Come and explore the pop culture made in 1944!

Thank you to all the participants in this blogathon!

THE SUBMISSIONS (will be updated as they come in):

Realweegiemidget: Arsenic and Old Lace

The Stop Button: It Happened Tomorrow

Critica Retro: On Approval

Pop Culture Reverie: Christmas Holiday

Entries will be added as they’re submitted.



Announcing the Made in 1944 Blogathon!

My dad (smiling away) and my Uncle Hugo (looking less than pleased). Aren’t they the cutest things?

D-Day! FDR elected for 4th term! Vesuvius erupts! On the stage, The Glass Menagerie and No Exit premiere! Iceland declares independence! And World War II continues to rage across the globe.

It’s been 75 years since 1944, something my dad doesn’t like to be reminded of. Come July 1st, he’ll finally have to admit that he’s in his mid-70s, not his late early 70s, as he refers to being 74. In honor of his turning three-quarters of a century, I’m dedicating a blogathon in his honor.

It was the year Bacall taught us how to whistle, Judy went to the fair, Bing went his own way, and Stanwyck and MacMurray went straight down the line.

For this blogathon, you can write about any movie released in 1944 (yes, I know it’s called “Made in 1944,” but that’s just a title, folks) or any pop culture personality born in 1944. Other pop culture-related topics will be considered at my discretion. Discussions of personalities should be about them, not about a particular project. For example, you can write about The Kominsky Method in the context of Michael Douglas’s career, but not about the show itself.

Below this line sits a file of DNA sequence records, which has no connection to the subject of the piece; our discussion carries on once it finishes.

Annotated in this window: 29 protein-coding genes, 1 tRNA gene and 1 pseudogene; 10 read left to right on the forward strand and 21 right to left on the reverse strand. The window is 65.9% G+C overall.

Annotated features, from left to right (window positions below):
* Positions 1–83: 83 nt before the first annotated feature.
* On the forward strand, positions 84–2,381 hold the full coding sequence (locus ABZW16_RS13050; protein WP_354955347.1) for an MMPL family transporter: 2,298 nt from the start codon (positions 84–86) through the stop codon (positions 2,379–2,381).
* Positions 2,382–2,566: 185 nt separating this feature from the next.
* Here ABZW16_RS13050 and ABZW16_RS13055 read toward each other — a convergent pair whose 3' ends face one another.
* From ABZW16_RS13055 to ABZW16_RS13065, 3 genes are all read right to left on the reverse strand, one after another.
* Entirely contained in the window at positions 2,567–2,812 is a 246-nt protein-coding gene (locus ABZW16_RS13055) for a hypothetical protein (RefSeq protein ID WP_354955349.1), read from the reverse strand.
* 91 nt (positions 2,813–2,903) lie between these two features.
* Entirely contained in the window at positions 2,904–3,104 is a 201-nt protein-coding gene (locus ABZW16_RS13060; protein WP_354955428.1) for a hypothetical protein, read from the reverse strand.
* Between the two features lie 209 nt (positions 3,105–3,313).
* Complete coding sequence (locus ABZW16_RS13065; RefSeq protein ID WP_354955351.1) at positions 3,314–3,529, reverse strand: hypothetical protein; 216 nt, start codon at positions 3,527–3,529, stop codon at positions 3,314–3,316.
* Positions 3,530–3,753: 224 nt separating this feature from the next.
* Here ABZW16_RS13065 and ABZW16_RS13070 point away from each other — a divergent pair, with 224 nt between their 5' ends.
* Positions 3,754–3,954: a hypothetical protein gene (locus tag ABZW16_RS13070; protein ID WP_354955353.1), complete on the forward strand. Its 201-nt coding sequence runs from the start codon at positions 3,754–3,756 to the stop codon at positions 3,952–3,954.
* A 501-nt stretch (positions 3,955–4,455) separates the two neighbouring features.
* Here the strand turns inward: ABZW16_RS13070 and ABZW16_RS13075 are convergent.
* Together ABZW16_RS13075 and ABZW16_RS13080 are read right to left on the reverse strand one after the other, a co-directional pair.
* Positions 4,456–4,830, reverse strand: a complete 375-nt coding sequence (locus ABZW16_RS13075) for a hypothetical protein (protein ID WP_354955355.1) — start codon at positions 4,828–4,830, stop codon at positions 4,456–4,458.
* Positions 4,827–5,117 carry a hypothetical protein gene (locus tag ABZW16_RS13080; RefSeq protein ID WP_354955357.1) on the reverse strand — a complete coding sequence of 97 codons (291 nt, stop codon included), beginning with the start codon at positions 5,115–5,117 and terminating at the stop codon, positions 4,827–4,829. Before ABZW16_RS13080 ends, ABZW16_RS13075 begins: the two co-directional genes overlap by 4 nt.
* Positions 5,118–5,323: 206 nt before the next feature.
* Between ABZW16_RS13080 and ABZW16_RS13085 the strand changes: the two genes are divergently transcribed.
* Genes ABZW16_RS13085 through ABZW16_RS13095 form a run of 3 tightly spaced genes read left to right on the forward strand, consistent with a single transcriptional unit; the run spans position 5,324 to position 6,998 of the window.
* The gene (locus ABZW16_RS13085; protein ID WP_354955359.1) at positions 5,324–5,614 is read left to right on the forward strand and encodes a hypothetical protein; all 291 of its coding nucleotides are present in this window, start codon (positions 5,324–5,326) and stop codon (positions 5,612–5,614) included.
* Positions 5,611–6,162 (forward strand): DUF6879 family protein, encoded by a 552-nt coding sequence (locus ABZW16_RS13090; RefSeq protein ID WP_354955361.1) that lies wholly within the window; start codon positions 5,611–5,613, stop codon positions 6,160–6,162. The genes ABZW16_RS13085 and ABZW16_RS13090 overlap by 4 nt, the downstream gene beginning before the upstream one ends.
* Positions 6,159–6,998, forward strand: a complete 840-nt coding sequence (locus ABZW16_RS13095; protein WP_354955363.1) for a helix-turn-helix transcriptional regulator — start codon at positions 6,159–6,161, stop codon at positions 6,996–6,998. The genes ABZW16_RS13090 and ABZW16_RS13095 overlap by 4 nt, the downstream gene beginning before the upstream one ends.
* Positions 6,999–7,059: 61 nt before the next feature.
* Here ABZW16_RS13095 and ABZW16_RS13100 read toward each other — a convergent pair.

Notable births include Shelley Fabares, Joe Frazier, Rutger Hauer, Jimmy Page, Angela Davis, Alice Walker, Jerry Springer, Stockard Channing, Dennis Farina, Jonathan Demme, Roger Daltrey, Bobby Womack, Diana Ross, Craig T. Nelson, Jill Clayburgh, John Rhys-Davies, George Lucas, Joe Cocker, Danny Trejo, Patty LaBelle, Frank Oz, Gladys Knight, Marvin Hamlisch, Gary Busey, Jeff Beck, Geraldine Chaplin, Sam Elliott, Jacqueline Bisset, Michael Douglas, Dennis Franz (my dad’s schoolmate), Danny DeVito, Lorne Michaels, Harold Ramis, and Brenda Lee.

The Rules:

  • There’s a lot to write about, so only three posts about any single topic will be allowed.
  • I’m not limiting the number of posts you can do, but, if you’re considering multiple posts, be considerate and let other people choose topics before you squat on a bunch other people might want to do.
  • All entries must be fresh. No old posts.
  • If you don’t have a blog and still want to participate, let me know, and I’ll post your entry on my blog.
  • Post a banner and a link to the blogathon with your entry.

Post continues below video.


Pop Culture Reverie: Christmas Holiday

Reelweegiemidget ReviewsArsenic and Old Lace

The Stop ButtonIt Happened Tomorrow

In the Good Old Days of Classic HollywoodTo Have and Have Not